What, How and When – Tips for Posting Online
It has become common knowledge that keeping your site looking great and complete with relevant content is a big part of user experience and SEO in general. Keeping your audience happy and attracting new clientele via new and alluring content is something all business owners need to think about, not just from the get go, but throughout their whole marketing program and budget allocation.
At WME, we are always encouraging our clients to keep their sites looking fresh and relevant with the addition of either new content, better copy or the regular publishing of new written material. Many clients of ours have taken the initiative and installed blogs on their site, some with great results.
Others are on their way, but want to acquire further guidance in relation to what to put in their posts and the frequency in which they are published. Here are a few things to consider when running a good blog for your business.
You will need to know who your audience is and what they are looking for. Gather data you have collated and combine this with any data you have from your site via either Google Analytics or your Awstats. The more data you have, the better.
- What is their probable attention span?
- What tone should be adopted?
- What would they like to know more about?
- What music, movies or food do they like?
You should think about anything else that relates to your product and or service, just make sure it is relevant to your niche.
Bigger is not always better as people’s attention spans are at an all-time low. You should think of your posts as different entry level products, just as you would your own product or service line. Think of your posts as either bite-sized, short, middle and ‘big ticket’ types.
Bite-sized posts may just be 150-300 words, but also include a very engaging video or infographic. These items should be produced with the goal to have people share them quickly. Post these items on social media around lunch time. Short posts are around the 300-600 mark, with copy going a little more in-depth. Use these to link to other posts and keep your readers on page. Middle would be 600-1000 and done at a lower frequency than the other types mentioned previously. Big ticket items are very in depth with video, imagery and copy over 1000 words.
Some sites may not have the audience to attract readers of all these types, but this is something you’ll need to ascertain from the get go. Blog length is really determined first by your audience’s attention span, and then working from there.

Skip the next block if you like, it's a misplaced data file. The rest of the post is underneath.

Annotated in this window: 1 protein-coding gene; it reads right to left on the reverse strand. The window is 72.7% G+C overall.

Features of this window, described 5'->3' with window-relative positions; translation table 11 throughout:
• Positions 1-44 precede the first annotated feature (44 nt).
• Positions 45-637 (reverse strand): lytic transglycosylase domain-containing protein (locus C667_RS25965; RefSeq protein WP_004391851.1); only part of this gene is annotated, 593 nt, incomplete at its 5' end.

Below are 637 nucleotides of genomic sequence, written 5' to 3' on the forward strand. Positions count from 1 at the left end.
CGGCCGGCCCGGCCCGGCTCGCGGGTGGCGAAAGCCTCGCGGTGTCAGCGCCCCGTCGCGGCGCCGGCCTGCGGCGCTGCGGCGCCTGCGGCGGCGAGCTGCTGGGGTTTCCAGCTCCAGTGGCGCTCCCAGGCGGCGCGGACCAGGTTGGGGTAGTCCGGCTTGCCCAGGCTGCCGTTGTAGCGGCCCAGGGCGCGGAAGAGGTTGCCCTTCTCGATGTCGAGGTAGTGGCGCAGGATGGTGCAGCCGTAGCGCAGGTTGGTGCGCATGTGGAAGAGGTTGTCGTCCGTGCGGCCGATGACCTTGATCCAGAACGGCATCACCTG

Try to make the user experience for your readers as easy as possible. Content should be cut up into neat 2-4 sentence paragraphs, with keywords you are targeting scattered carefully throughout the copy.
Make the user experience and flow further manageable by:
- Using bullet points
- Inserting relevant images to support or amuse
- Add eye-catching infographics and diagrams
- Craft witty headings and sub-headings
- Look at the hierarchy and add relevant heading tags
Along with length, you should vary what you are writing about, too. Brainstorm and put together a list of things you can touch on. Think about what is popular at the moment, as well as what is trending in your industry, and write opinion pieces. You don’t always need to create 100% unique content, but give credit where it is due – linking to major authorities in your industry will add trust and weight to your views.
Look at adding video (make your own or share) as 70 percent of brands consider video to be the most effective form of content marketing and this can be backed by Google’s top results. Even think about adding sound clips by setting up a SoundCloud account; interview experts in your field and discuss issues relevant to your industry then embed these clips into articles.
Be bold, original and even a little dangerous. Look at what Squatty Potty recently put together here (warning: not 100% SFW).
After you have written your articles, monitor which ones are the most shared and viewed and which ones are not. Bounce rate is a key metric that determines your ranking, so knowing what is hot and what is not is very important. Look at your highest viewed pages and link to other pages based on popular posts.
Use social signals to build on your content. The more popular content signified by more likes or engagement should be highlighted, and future content strategies can be refined based on this.
So how much is too much? The best way to answer this is to put yourself in the position of your audience and also work out how far you can stretch your own resources. Test things out and rely on the data you have already. Discovering the sweet spot of how much to post and when could take some time and research, depending on your own market and data.
With any content you create, remember that SEO, content marketing and any other digital marketing strategies are a means to an end, i.e. sales and leads. Always utilise a call to action to buy or contact whenever possible.
With your posts be informative, but also remember that you are trying to sell stuff.